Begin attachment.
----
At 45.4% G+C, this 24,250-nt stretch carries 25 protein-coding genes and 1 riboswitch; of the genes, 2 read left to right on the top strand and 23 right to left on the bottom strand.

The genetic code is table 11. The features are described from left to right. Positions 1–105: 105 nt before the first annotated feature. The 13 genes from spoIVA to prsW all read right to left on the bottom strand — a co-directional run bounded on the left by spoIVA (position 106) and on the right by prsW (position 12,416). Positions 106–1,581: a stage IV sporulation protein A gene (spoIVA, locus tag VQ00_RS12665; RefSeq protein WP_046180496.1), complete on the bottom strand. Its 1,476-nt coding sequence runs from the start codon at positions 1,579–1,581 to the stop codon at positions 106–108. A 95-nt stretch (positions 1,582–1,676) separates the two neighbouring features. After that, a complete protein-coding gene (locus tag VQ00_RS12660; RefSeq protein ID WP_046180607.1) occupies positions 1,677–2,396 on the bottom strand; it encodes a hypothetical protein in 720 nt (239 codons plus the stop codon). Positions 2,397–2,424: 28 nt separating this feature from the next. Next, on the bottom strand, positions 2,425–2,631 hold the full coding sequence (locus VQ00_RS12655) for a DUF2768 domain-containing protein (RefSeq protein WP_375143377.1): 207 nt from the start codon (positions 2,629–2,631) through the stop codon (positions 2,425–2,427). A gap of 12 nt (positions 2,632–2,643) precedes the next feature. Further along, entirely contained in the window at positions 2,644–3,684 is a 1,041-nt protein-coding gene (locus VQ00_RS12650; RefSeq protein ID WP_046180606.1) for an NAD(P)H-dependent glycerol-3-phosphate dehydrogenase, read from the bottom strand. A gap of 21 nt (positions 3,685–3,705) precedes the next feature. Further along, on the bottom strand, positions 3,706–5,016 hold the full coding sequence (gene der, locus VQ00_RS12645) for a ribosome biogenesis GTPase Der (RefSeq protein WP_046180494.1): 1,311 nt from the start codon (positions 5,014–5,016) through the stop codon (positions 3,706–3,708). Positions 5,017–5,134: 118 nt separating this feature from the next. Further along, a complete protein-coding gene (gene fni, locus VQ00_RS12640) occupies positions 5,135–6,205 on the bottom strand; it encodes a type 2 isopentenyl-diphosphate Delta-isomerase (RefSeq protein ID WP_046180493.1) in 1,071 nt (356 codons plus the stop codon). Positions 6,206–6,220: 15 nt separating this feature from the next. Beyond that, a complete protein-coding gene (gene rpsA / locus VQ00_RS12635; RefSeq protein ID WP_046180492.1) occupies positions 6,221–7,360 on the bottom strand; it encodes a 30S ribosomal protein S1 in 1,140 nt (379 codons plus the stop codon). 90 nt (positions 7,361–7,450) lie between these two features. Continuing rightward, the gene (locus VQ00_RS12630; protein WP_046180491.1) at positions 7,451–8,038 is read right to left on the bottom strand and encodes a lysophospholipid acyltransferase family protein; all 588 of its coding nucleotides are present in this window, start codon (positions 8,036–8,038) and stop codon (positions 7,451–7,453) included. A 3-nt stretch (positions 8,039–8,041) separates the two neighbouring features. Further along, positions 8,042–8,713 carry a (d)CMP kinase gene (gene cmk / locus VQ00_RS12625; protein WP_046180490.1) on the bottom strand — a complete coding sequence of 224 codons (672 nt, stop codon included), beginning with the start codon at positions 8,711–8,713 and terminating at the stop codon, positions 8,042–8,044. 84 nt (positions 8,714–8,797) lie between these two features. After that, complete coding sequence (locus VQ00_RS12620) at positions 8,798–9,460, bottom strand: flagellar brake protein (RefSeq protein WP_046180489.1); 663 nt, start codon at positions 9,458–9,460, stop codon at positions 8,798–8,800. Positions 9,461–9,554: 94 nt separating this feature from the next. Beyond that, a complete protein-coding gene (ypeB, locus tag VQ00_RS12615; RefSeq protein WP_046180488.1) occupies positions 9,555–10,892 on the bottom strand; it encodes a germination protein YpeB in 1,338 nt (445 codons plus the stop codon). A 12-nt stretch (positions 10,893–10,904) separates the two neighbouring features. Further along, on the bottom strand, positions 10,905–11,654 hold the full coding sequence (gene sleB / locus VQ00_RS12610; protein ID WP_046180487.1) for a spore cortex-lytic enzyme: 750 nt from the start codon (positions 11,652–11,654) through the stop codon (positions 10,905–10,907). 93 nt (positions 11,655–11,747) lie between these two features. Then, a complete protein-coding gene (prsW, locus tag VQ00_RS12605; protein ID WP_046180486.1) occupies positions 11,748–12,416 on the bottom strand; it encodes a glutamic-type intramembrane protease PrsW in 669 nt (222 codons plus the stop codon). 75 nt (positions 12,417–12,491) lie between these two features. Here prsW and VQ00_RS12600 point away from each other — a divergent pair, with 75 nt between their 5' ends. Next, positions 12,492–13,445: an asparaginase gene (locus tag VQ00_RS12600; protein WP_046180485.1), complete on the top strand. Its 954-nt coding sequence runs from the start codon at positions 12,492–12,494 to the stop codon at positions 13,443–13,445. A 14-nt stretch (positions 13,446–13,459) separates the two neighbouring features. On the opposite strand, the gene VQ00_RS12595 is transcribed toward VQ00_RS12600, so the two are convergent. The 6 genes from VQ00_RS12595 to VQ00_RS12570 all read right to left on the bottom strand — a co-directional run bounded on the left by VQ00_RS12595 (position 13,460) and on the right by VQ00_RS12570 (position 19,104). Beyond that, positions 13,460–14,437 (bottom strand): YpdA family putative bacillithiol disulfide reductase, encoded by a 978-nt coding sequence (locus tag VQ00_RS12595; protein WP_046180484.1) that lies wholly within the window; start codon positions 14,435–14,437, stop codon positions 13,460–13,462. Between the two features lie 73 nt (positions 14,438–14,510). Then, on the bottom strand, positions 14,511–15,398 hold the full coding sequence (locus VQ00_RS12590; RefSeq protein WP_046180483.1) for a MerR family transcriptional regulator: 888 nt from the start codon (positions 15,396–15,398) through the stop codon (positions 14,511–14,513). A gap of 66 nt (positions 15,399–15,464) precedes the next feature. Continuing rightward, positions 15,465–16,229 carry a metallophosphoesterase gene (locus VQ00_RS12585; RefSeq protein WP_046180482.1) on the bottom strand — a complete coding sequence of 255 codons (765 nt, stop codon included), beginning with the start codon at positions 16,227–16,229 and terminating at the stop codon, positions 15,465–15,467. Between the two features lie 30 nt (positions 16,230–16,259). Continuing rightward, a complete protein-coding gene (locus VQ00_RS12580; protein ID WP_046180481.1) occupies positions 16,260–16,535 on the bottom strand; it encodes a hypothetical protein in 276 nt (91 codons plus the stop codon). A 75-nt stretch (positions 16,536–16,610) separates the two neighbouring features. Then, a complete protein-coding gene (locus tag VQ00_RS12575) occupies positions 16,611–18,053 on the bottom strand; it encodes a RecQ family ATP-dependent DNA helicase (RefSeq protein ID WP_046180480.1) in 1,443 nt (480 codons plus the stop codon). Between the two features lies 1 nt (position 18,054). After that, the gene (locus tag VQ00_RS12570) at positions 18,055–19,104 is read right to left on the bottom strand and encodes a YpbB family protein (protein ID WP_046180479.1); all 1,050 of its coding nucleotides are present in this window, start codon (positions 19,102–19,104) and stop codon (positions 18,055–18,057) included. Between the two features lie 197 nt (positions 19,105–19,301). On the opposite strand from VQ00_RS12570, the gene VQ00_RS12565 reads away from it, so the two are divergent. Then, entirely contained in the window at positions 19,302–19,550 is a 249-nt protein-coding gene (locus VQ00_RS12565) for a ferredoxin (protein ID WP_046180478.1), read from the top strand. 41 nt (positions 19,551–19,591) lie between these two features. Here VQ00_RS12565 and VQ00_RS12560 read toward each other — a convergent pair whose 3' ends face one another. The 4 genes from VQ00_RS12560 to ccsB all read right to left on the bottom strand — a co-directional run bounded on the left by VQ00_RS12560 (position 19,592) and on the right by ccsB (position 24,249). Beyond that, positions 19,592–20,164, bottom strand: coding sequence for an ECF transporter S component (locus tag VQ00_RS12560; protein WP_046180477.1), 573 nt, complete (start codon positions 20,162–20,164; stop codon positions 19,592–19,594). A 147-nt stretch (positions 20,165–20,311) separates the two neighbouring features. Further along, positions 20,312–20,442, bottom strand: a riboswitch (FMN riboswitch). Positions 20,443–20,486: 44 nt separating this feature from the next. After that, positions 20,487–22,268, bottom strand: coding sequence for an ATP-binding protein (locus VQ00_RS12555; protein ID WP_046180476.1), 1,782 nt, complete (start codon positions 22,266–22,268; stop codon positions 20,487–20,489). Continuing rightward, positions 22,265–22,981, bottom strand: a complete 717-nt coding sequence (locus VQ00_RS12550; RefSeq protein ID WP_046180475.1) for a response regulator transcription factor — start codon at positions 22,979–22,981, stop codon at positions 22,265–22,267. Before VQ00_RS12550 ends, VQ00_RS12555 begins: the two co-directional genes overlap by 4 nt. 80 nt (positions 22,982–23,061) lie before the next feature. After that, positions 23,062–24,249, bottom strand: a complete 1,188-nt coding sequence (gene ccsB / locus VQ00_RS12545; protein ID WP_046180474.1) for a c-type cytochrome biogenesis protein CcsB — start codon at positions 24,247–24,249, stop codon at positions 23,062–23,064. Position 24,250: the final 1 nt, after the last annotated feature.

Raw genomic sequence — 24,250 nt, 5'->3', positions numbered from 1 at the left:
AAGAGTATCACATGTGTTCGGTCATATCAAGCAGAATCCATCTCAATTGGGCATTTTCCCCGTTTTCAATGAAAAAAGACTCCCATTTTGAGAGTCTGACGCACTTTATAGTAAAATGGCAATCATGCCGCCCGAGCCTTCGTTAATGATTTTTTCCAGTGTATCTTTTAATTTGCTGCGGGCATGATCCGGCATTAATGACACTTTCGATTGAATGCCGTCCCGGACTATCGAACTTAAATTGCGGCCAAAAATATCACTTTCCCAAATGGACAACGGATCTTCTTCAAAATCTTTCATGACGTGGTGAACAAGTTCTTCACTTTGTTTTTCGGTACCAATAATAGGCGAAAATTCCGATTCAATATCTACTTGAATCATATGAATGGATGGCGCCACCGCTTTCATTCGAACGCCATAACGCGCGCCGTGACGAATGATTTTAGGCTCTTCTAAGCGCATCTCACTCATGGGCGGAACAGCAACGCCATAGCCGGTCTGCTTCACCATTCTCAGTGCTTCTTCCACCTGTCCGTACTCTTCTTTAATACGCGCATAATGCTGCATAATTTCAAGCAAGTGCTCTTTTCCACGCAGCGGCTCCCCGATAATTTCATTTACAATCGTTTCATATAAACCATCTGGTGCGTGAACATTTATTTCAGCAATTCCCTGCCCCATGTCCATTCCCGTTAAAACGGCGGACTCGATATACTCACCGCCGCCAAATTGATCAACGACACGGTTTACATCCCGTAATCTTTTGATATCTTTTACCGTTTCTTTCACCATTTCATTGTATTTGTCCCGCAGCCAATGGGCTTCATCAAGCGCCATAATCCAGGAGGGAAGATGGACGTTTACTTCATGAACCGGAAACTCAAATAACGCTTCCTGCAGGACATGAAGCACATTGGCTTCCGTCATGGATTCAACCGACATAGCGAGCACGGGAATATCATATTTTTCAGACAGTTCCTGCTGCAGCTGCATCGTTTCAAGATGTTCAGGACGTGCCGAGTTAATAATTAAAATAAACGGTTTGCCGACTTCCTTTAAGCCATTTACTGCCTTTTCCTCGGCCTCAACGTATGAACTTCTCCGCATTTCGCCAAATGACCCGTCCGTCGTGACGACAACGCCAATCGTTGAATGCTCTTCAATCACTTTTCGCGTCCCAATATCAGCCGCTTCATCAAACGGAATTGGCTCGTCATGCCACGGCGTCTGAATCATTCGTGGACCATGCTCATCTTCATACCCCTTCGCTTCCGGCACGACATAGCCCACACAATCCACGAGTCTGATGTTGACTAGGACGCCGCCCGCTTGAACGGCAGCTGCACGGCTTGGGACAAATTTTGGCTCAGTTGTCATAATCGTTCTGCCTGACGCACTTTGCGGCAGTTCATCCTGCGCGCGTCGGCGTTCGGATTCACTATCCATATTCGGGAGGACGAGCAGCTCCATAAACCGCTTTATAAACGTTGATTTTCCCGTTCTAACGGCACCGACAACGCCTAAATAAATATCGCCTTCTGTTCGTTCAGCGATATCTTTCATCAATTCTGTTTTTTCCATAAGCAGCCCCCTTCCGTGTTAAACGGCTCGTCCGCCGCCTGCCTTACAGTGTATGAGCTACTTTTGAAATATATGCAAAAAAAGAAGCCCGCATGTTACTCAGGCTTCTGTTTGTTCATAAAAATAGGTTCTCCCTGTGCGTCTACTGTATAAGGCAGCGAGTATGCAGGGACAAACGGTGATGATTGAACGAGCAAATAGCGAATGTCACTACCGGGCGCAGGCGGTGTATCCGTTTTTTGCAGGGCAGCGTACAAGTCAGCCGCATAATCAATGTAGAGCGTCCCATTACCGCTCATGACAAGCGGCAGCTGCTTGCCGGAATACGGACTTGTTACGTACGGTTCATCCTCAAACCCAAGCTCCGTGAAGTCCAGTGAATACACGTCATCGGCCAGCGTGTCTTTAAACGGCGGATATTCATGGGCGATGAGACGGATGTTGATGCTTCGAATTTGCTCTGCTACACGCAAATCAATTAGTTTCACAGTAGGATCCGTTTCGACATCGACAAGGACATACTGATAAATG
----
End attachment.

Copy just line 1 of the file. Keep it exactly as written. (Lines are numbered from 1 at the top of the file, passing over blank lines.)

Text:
At 45.4% G+C, this 24,250-nt stretch carries 25 protein-coding genes and 1 riboswitch; of the genes, 2 read left to right on the top strand and 23 right to left on the bottom strand.